Moreover, it is vital to promote studies on special population and ethnic minorities. Their advocates may not be enough to contribute for their well-being and social support, but to generate data anent their situations would pave the way for more actions from various research enthusiasts. If we could help develop themselves and invest for their education, they are great addition in building the nation.

Dangerous as it may seem, very few studies are conducted about terrorism, environment degradation, sexual abuse, human trafficking, corruption, drug abuse, and other ills in the society. Perhaps it cannot be avoided that ethical issues will be raised, when studies are conducted along these areas. It could be challenging to find out, whether or not the foregoing is linked to education.

The countless issues that surround a family still need a thorough scrutiny. The interdependence among parents and their children focusing on their values, aspirations, paradigms, and other variables are worthy of discussion. I wish that articles of EDUCARE journal form part of the shelter that we live in which we call society.

Actually, the articles issued in the EDUCARE journal, for February 2018 edition, come from many countries that consisted of authors from India (one article), authors from the Philippines (one article), and autors from Indonesia (three articles). The authors of India stressed that self-evaluation of teachers can be considered as a process of looking at teachers’ owns progress, development, and learning to determine what has improvement and what areas still need improvement. Self-evaluation of teachers can be considered as a process of looking at teachers’ owns progress, development, and learning to determine what has improvement and what areas still need improvement.

While the authors of Philippines said that critical thinking is the intellectually disciplined process of actively and skillsfully conceptualizing, applying, analyzing, synthesizing, and/or evaluating information gathered from, or generated by, observation, experience, reflection, reasoning, or communication, as a guide to belief and action. Most formal definitions of critical thinking characterize critical thinking as the intentional application of rational, higher order thinking skills, such as analysis, synthesis, problem recognition and problem solving, inference, and evaluation.

And last but not least, the authors of Indonesia studied pertaining the teaching Arabic; teaching Mathematics; and character education in the educational institutions. This first article of Indonesia said that Arabic is indispensably necessary, especially in the Muslim-majority in Indonesia. The second article of Indonesia related to the material of the space geometry was not an easy matter to be mastered by students. Students need their imagination to visualize the shape, which came from the two-dimensional images shaped into a three dimensional or vice versa. While the third article of Indonesia said that character education has been an important agenda since the beginning of Indonesian independence, in mid 1940s to date.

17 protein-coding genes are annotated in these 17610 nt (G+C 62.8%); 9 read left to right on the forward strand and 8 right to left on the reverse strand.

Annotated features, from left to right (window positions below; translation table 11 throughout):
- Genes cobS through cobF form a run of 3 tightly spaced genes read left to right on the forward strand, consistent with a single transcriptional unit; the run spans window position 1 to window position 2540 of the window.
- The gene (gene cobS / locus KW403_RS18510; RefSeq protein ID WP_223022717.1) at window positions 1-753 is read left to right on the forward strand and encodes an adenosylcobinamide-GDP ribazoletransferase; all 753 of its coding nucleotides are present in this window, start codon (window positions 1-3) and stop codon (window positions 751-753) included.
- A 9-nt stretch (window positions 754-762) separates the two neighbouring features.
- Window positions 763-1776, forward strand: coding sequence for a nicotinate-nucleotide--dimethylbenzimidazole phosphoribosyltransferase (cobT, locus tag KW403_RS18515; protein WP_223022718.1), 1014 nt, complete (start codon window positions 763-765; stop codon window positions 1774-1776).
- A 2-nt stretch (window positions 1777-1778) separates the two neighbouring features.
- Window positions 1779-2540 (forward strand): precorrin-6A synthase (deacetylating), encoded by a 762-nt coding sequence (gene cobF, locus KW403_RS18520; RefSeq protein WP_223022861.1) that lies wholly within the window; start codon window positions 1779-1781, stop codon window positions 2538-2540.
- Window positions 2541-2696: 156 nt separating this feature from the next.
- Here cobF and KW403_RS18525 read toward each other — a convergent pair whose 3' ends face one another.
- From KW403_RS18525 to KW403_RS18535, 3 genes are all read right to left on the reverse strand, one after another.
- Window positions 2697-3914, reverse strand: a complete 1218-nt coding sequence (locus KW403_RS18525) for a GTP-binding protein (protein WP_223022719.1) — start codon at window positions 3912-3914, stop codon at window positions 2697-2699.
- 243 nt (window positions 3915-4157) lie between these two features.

Do enjoy reading the EDUCARE journal and hopefully you will derive much benefit from it. 

Manila, Philippines: February 28, 2018.

Cover of EDUCARE Journal, Issue of February 2018:

Organized and Published by:

  

Minda Masagi Press owned by ASPENSI (Association of Indonesian Scholars of History Education) in Bandung, West Java, Indonesia and BRIMAN (Brunei-Indonesia-Malaysia Academic Network) Institute in Bandar Seri Begawan, Brunei Darussalam. Websites:  www.mindamas-journals.com/index.php/educare  

The website of KEMENRISTEKDIKTI RI (Ministry of Research, Technology, and Higher Education of the Republic of Indonesia) in Jakarta related to the scholarly journals is also available online at: http://simlitabmas.ristekdikti.go.id


Vol 10, No 2 (2018)

Table of Contents

Articles

Nilesh Kumar Patel, Poonam Awasthi
Abstract views: 282       PDF downloads: 141
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Maman Abdurahman, Rahman Rahman, Ely Sa’diah
Abstract views: 220       PDF downloads: 110
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Anggun Badu Kusuma, Reni Untarti
Abstract views: 198       PDF downloads: 99
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Yudi Hartono, Samsi Haryanto, Asrowi Asrowi
Abstract views: 290       PDF downloads: 145
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Rene R Belecina, Jose M Ocampo, Jr.
Abstract views: 274       PDF downloads: 137
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Editor Journal EDUCARE
Abstract views: 132       PDF downloads: 66
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Editor Journal EDUCARE
Abstract views: 126       PDF downloads: 63
PDF
Editor Journal EDUCARE
Abstract views: 130       PDF downloads: 65
PDF